I want it harder. More. Always.
I’m not an addict. Ringing is good. High means something inspiring. I love you,
too. There’s never enough.
Until there’s no product left,
and I can accept that, at least until tomorrow.
See, I told you I’m not an
Not seeing straight is the best.
Swaying, my favorite. Can I get another hit?
No monitor for this drug. Why?
It’s secret. People, too judgmental. There are no allies.
I want to be so fucked up I pass
out awake. I’ve had it a few times. One of them I was with my dealer and a
friend. My friend left the room. There I was, passed out awake. The surrealist,
bestest state. I couldn’t move. Our dealer leaned over my body, started with
his hands all over my chest. Neon lights and shapes and fantasies swimming in
my head. My friend came back. It was okay in the end.
Still call the guy for shit. I
mean, his shit is the best.
I’m a sloppy user.
My lungs feel kicked.
I never listen to anybody. (How
I was going to say something else
but I lost it somewhere in my head.
It’s a long and tedious drive
through a winding canyon to get back to the small town where my family lives.
When the bus finally hits my stop, my best friend is waiting for me. She is a
grade behind me, and still attending the K-8 school where we have spent most of
our lives. High school isn’t quite the adventure I thought it would be and I
look forward to these few stolen moments before returning home each day. We
make our way to the field on top of the hill between our houses. She pulls out
a cigarette and lights it, holding it to my lips so the smell won’t stick to my
fingers. We laugh over our mishaps and adventures, while taking alternate drags
until we’re down the butt. She stubs it out in the chocolate-brown dirt as I
pull out my cinnamon gum and perfume. After completing the ritual, we hug
goodbye―promising to see each other tomorrow―and as I turn to leave, she says
"You smell like musky sweet flowers." I smile back at her before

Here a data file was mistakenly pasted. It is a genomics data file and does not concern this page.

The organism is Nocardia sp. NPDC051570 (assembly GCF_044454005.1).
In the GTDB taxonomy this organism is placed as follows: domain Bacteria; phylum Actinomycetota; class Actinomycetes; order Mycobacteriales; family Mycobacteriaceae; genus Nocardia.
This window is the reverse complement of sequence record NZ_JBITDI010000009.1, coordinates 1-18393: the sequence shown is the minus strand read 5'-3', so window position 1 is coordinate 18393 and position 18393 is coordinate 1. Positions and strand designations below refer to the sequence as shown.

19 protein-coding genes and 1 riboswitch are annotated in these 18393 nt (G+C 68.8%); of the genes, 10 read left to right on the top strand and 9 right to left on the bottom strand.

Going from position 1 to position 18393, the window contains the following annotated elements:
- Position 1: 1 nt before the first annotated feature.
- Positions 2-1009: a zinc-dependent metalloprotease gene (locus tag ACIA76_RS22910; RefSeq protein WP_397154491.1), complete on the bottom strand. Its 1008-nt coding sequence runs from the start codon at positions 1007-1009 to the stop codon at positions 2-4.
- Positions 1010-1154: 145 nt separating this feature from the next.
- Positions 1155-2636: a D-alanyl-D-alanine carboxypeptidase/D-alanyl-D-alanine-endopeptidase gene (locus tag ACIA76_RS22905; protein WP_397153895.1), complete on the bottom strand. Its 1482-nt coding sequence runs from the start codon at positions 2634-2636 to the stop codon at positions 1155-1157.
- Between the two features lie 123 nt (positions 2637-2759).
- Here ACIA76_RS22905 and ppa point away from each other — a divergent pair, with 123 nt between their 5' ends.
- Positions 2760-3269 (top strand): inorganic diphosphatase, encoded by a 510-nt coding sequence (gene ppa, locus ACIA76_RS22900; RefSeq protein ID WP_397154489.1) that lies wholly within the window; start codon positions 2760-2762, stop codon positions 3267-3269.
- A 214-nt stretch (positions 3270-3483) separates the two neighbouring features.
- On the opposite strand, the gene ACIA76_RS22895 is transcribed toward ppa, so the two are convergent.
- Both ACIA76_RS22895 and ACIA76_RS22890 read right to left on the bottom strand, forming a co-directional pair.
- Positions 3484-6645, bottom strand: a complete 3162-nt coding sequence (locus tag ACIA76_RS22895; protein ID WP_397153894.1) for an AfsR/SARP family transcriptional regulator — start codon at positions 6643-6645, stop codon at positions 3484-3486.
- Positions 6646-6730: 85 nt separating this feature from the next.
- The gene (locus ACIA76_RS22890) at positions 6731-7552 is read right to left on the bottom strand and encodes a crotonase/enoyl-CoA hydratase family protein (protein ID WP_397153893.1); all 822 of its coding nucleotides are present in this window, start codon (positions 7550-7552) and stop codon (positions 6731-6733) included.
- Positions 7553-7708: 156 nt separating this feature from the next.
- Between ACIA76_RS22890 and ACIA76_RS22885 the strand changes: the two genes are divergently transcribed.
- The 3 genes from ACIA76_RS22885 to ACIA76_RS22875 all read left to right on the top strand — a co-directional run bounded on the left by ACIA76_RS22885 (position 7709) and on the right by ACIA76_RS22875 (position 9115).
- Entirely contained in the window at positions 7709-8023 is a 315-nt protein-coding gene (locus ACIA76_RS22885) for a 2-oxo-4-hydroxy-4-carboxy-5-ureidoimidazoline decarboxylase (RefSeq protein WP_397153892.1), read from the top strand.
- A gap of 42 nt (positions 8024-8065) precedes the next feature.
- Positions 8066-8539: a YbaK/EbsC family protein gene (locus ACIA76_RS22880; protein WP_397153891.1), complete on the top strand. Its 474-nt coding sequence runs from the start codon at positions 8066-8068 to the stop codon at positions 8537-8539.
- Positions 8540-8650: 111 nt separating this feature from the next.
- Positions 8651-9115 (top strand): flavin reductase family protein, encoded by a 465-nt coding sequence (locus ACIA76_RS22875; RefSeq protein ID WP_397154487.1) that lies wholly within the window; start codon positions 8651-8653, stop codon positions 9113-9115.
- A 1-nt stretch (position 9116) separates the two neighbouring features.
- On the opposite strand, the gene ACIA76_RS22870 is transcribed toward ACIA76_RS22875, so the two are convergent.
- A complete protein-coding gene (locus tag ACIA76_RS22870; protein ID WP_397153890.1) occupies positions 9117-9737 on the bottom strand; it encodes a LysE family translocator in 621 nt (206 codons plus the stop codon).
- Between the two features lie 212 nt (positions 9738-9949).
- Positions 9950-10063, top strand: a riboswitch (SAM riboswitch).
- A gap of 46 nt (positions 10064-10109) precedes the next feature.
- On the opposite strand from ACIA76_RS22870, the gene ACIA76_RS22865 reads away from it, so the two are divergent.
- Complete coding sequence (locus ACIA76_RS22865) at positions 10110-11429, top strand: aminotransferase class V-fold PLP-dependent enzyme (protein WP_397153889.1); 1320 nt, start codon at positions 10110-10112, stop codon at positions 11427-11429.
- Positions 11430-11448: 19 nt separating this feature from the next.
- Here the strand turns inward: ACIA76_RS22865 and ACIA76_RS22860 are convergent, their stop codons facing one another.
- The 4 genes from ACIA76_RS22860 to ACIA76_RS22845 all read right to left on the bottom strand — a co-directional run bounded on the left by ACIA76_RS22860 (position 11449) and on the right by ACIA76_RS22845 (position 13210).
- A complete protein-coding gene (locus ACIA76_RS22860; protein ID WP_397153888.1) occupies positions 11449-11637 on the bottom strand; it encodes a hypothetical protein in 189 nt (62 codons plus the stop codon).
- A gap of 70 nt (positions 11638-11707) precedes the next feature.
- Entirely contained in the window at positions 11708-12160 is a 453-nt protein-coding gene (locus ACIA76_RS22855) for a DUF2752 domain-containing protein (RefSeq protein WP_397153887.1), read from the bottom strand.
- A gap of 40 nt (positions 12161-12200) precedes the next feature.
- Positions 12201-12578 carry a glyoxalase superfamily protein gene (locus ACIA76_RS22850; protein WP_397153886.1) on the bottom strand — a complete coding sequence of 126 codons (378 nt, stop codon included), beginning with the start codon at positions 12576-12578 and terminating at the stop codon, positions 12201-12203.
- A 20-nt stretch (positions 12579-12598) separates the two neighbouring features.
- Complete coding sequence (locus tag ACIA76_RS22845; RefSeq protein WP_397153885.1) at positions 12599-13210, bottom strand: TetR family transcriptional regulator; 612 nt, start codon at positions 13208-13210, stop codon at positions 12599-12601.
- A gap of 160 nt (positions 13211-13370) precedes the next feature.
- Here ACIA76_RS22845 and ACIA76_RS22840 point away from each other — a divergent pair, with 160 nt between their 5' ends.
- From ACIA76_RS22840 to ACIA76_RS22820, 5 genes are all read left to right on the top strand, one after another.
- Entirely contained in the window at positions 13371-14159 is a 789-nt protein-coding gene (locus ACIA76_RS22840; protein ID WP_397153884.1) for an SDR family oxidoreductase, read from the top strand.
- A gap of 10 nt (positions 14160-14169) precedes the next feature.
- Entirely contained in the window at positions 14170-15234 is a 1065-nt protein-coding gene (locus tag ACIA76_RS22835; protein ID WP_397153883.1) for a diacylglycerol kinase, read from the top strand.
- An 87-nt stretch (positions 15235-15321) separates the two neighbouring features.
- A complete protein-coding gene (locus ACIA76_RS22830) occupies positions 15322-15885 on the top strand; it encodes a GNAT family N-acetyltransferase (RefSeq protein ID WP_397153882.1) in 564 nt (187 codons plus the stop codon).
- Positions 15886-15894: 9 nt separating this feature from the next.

trudging down my side of the hill, wondering whether or not my parent’s car
will be sitting in the driveway.
It’s the spoon I like to gag
myself with, the wooden one with “boy” carved into the handle. I found it in a
junk shop just hanging from a hook by a dirty piece of twine. I thought it
would be splintery but it was smooth. The guy who made it sanded the hell out
of it like my dad would have. Dad was always in his shop all hours of the night
drinking Buds. I could see him making a spoon like that when my mom was
pregnant with me. And I could see mom hanging it from the wall, then jamming it
into the back of a drawer after I was born.
Lately, it’s my favorite spoon to
throw up with. I keep it on a shelf with my razors and pills and lighters,
other things I use a lot. After dinner, I tie my hair back and go into the
bathroom with the spoon, thinking maybe I’ll be luckier than my dad. Maybe
I’ll make a boy. I lift the toilet seat with my foot, and my gags sounds
like laughter echoing off the bathroom walls.
The cat was in heat. She sent her
lamentations to the sky, hungry for moonlight and a cat dick. I imagined her on
her back, rolling in the damp earth outside my window, her belly rising like a
loaf of bread.
We are similar, the cat and I.
Some nights I lie awake in bed, aching with an appetite that I can't feed. I've
learned my lesson though. I don't trust my nightly habits.
On my lips is a wail, wild yet
tamed. I suppress it and toss in my sheets as dirty paws and whiskers coalesce
in the dark.